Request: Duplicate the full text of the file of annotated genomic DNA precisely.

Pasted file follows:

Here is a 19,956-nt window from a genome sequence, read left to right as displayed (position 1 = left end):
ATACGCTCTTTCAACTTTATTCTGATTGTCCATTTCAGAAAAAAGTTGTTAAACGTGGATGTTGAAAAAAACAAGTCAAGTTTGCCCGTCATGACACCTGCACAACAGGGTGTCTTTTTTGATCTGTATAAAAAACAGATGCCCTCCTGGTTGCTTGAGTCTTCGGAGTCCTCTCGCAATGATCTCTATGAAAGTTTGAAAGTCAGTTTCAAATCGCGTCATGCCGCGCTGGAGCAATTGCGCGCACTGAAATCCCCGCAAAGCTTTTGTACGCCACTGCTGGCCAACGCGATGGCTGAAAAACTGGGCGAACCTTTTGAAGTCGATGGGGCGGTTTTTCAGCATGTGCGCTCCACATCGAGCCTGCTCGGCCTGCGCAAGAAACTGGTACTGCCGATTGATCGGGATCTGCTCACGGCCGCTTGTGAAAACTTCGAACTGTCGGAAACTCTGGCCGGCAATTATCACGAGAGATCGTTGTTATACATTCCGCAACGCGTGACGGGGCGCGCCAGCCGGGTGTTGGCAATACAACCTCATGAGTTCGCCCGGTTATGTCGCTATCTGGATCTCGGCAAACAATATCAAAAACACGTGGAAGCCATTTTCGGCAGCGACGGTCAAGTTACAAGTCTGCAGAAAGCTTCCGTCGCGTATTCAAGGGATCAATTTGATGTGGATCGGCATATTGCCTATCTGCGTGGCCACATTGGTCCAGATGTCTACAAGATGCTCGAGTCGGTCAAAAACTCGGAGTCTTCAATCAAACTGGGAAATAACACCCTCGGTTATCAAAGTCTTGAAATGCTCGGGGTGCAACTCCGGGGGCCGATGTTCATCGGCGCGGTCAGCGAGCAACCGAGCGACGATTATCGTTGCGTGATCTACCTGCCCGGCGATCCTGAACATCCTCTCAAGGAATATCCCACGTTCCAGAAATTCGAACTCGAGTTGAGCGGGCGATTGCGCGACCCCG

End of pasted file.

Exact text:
Here is a 19,956-nt window from a genome sequence, read left to right as displayed (position 1 = left end):
ATACGCTCTTTCAACTTTATTCTGATTGTCCATTTCAGAAAAAAGTTGTTAAACGTGGATGTTGAAAAAAACAAGTCAAGTTTGCCCGTCATGACACCTGCACAACAGGGTGTCTTTTTTGATCTGTATAAAAAACAGATGCCCTCCTGGTTGCTTGAGTCTTCGGAGTCCTCTCGCAATGATCTCTATGAAAGTTTGAAAGTCAGTTTCAAATCGCGTCATGCCGCGCTGGAGCAATTGCGCGCACTGAAATCCCCGCAAAGCTTTTGTACGCCACTGCTGGCCAACGCGATGGCTGAAAAACTGGGCGAACCTTTTGAAGTCGATGGGGCGGTTTTTCAGCATGTGCGCTCCACATCGAGCCTGCTCGGCCTGCGCAAGAAACTGGTACTGCCGATTGATCGGGATCTGCTCACGGCCGCTTGTGAAAACTTCGAACTGTCGGAAACTCTGGCCGGCAATTATCACGAGAGATCGTTGTTATACATTCCGCAACGCGTGACGGGGCGCGCCAGCCGGGTGTTGGCAATACAACCTCATGAGTTCGCCCGGTTATGTCGCTATCTGGATCTCGGCAAACAATATCAAAAACACGTGGAAGCCATTTTCGGCAGCGACGGTCAAGTTACAAGTCTGCAGAAAGCTTCCGTCGCGTATTCAAGGGATCAATTTGATGTGGATCGGCATATTGCCTATCTGCGTGGCCACATTGGTCCAGATGTCTACAAGATGCTCGAGTCGGTCAAAAACTCGGAGTCTTCAATCAAACTGGGAAATAACACCCTCGGTTATCAAAGTCTTGAAATGCTCGGGGTGCAACTCCGGGGGCCGATGTTCATCGGCGCGGTCAGCGAGCAACCGAGCGACGATTATCGTTGCGTGATCTACCTGCCCGGCGATCCTGAACATCCTCTCAAGGAATATCCCACGTTCCAGAAATTCGAACTCGAGTTGAGCGGGCGATTGCGCGACCCCG